YouTube Agrees to New Protections for Children and to $170 Million Fine

News Youtube Protection Children Featured

While there has been much said over the past few years of Google gathering data on users to sell ads and make a profit, perhaps the most egregious of this practice is YouTube collecting data on children in order to sell ads for its products.

There’s a price to pay, however. Google, the parent company of YouTube, has agreed to provide new protections for children and also to pay a $170 million fine as a settlement in an investigation.

Penalizing YouTube

After complaints from consumer groups, the Federal Trade Commission and the New York state attorney general conducted a year-long investigation and announced they were penalizing YouTube for illegally collecting data on children under the age of 13 to sell ads and to garner high views for videos.

YouTube didn’t admit guilt in this instance as part of the settlement to pay $170 and provide new protections. In a divided judgement, two commissioners voted against the fine and change in protections.

The changes the video platform will make include switching off comments on children’s videos and turning off data collection on videos that are aimed at children, according to YouTube Chief Executive Susan Wojcicki.

You may want to keep your children offline for a few more months, however, as the charges aren’t set to go into effect until January, giving creators time to adjust to the changes.

Some FTC leaders made note of the fine far exceeding penalties paid in previous similar cases, while others sought a more pricey penalty and for YouTube to make larger changes to their business practices.

News Youtube Protections Children Girl

Missouri Sen. Josh Hawley, who has frequently been critical of tech companies, tweeted the fine YouTube will be paying is “an insult to every parent in America who has had their children’s privacy violated.”

This is far from Google’s only trouble. The U.S. Justice Department opened an antitrust investigation into the company’s search platform. Google contends its search engine is not a monopoly.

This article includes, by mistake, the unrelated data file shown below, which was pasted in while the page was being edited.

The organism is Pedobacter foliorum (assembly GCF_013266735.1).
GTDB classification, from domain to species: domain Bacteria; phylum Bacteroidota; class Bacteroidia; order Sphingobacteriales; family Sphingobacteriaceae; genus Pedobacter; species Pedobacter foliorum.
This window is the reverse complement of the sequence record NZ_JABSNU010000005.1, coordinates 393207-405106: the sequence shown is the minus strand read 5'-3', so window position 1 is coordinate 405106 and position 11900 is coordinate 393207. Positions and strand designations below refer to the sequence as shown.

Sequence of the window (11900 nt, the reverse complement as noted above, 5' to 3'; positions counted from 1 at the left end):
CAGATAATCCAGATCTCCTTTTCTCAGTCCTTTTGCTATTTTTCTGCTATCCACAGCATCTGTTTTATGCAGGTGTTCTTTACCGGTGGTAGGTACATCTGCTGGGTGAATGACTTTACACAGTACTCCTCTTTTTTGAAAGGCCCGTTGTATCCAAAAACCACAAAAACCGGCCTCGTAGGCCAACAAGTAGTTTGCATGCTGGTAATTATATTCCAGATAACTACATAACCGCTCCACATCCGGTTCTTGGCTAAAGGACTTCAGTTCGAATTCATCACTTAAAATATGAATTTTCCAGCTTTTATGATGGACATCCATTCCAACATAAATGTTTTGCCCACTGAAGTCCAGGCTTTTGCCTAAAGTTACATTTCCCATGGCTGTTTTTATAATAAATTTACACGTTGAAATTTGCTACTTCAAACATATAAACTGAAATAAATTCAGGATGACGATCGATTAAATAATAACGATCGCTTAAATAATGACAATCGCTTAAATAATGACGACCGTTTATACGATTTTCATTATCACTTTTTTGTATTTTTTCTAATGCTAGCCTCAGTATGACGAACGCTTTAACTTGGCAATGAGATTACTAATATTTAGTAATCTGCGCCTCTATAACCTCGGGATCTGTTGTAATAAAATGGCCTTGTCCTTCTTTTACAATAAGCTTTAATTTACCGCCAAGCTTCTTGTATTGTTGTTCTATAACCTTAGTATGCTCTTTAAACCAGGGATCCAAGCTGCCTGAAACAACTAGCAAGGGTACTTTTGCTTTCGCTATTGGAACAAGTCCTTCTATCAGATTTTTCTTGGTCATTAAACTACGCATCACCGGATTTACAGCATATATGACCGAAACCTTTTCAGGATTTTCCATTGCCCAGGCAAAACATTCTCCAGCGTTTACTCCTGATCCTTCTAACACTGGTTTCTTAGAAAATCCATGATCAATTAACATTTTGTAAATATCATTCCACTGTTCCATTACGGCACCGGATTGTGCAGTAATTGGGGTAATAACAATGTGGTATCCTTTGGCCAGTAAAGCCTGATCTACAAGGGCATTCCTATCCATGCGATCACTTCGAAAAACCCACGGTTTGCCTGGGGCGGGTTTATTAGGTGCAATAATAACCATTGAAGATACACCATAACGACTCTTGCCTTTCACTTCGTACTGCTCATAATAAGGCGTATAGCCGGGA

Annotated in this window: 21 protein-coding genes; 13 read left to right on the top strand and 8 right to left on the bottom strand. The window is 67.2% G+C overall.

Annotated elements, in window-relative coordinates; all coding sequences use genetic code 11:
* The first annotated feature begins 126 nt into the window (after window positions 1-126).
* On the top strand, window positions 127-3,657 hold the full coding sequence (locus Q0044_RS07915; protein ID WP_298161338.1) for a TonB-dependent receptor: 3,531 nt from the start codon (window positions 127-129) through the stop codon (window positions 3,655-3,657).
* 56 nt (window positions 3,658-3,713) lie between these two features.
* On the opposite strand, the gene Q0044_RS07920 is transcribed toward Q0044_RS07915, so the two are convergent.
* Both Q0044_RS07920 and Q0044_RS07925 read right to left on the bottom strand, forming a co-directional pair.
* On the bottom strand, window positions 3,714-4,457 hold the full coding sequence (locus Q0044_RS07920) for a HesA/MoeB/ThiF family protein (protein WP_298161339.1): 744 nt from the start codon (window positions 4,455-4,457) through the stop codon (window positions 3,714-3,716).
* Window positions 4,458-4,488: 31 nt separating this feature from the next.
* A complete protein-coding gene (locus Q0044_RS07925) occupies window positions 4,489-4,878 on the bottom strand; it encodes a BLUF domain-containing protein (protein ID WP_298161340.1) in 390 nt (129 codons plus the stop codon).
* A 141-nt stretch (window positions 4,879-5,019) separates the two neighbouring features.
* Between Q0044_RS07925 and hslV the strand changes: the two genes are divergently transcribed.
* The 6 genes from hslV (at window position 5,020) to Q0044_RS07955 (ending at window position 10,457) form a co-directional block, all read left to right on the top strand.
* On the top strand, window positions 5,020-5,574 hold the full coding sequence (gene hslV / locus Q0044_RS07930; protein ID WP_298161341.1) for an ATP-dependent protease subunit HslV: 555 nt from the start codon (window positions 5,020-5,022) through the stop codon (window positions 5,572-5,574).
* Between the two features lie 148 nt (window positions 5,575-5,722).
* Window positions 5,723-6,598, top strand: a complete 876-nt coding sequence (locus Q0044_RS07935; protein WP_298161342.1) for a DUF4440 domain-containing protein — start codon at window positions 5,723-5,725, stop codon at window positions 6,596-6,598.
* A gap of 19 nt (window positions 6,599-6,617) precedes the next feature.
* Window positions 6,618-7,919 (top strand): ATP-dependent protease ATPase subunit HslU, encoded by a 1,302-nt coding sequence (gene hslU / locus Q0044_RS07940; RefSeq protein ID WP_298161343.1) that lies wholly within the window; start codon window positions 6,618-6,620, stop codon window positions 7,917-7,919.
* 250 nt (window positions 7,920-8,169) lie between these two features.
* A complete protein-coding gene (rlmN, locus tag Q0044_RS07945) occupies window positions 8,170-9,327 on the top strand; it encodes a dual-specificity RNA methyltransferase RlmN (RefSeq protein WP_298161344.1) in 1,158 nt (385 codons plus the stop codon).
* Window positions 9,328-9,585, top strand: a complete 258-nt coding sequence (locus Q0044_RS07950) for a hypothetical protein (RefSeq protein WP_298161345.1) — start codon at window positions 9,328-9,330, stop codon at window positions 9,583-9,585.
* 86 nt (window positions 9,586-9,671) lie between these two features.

The $170 million fine is less than 2 percent of Google’s profits this past quarter. While child advocacy groups contend YouTube shouldn’t have violated the Children’s Online Privacy Protection Act in the first place, the settlement demands the video platform not violate it again starting in January.

Commissioner Rohit Chopra, who voted against the settlement, said the penalty was too weak to deter YouTube from continuing the practice, complaining, “The company baited children using nursery rhymes, cartoons, and other kid-directed content on curated YouTube channels to feed its massively profitable behavioral advertising business.”

YouTube’s Response

YouTube has said they “will treat data from anyone watching children’s content on YouTube as coming from a child, regardless of the age of the user.” It recommends children younger than 13 use its YouTube Kids platform when watching videos alone.

Video creators will be responsible for marking their videos aimed at children, and the option for them to serve personalized ads on children’s content will be removed. YouTube is establishing a $100 million fund for creators to develop original children’s content.

YouTube also admits these changes are necessary with the way their audience has evolved. “From its earlier days, YouTube has been a site for people over 13,” the company claimed, “but with a boom in family content and the rise of shared devices, the likelihood of children watching without supervision has increased.”

How do you feel about the settlement? Is the fine stiff enough? Will this help to protect children? Add your thoughts in the comments below.

2 comments

  1. Laugh, who cares, got to love those hamster ball people who cry wolf or are thirsty for free money

  2. It’s not what YouTube agrees to that is important, it is what YouTube actually does from now on.

Leave a Comment

Yeah! You've decided to leave a comment. That's fantastic! Check out our comment policy here. Let's have a personal and meaningful conversation.